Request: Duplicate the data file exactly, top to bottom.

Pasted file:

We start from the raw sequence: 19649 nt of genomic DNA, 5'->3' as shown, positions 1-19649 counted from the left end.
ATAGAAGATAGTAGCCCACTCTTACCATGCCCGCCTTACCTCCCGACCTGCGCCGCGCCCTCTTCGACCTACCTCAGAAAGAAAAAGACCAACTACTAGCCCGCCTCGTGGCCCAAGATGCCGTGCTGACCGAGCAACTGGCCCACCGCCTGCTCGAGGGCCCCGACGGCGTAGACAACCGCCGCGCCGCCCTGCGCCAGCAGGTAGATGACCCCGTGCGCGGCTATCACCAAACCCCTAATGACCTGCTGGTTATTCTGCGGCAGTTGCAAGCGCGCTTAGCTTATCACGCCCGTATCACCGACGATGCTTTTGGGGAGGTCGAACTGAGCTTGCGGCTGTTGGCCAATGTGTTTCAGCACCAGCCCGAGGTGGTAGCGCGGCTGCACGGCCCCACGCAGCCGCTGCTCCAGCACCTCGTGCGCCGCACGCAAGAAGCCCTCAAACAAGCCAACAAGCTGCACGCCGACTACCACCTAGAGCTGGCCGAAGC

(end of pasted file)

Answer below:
We start from the raw sequence: 19649 nt of genomic DNA, 5'->3' as shown, positions 1-19649 counted from the left end.
ATAGAAGATAGTAGCCCACTCTTACCATGCCCGCCTTACCTCCCGACCTGCGCCGCGCCCTCTTCGACCTACCTCAGAAAGAAAAAGACCAACTACTAGCCCGCCTCGTGGCCCAAGATGCCGTGCTGACCGAGCAACTGGCCCACCGCCTGCTCGAGGGCCCCGACGGCGTAGACAACCGCCGCGCCGCCCTGCGCCAGCAGGTAGATGACCCCGTGCGCGGCTATCACCAAACCCCTAATGACCTGCTGGTTATTCTGCGGCAGTTGCAAGCGCGCTTAGCTTATCACGCCCGTATCACCGACGATGCTTTTGGGGAGGTCGAACTGAGCTTGCGGCTGTTGGCCAATGTGTTTCAGCACCAGCCCGAGGTGGTAGCGCGGCTGCACGGCCCCACGCAGCCGCTGCTCCAGCACCTCGTGCGCCGCACGCAAGAAGCCCTCAAACAAGCCAACAAGCTGCACGCCGACTACCACCTAGAGCTGGCCGAAGC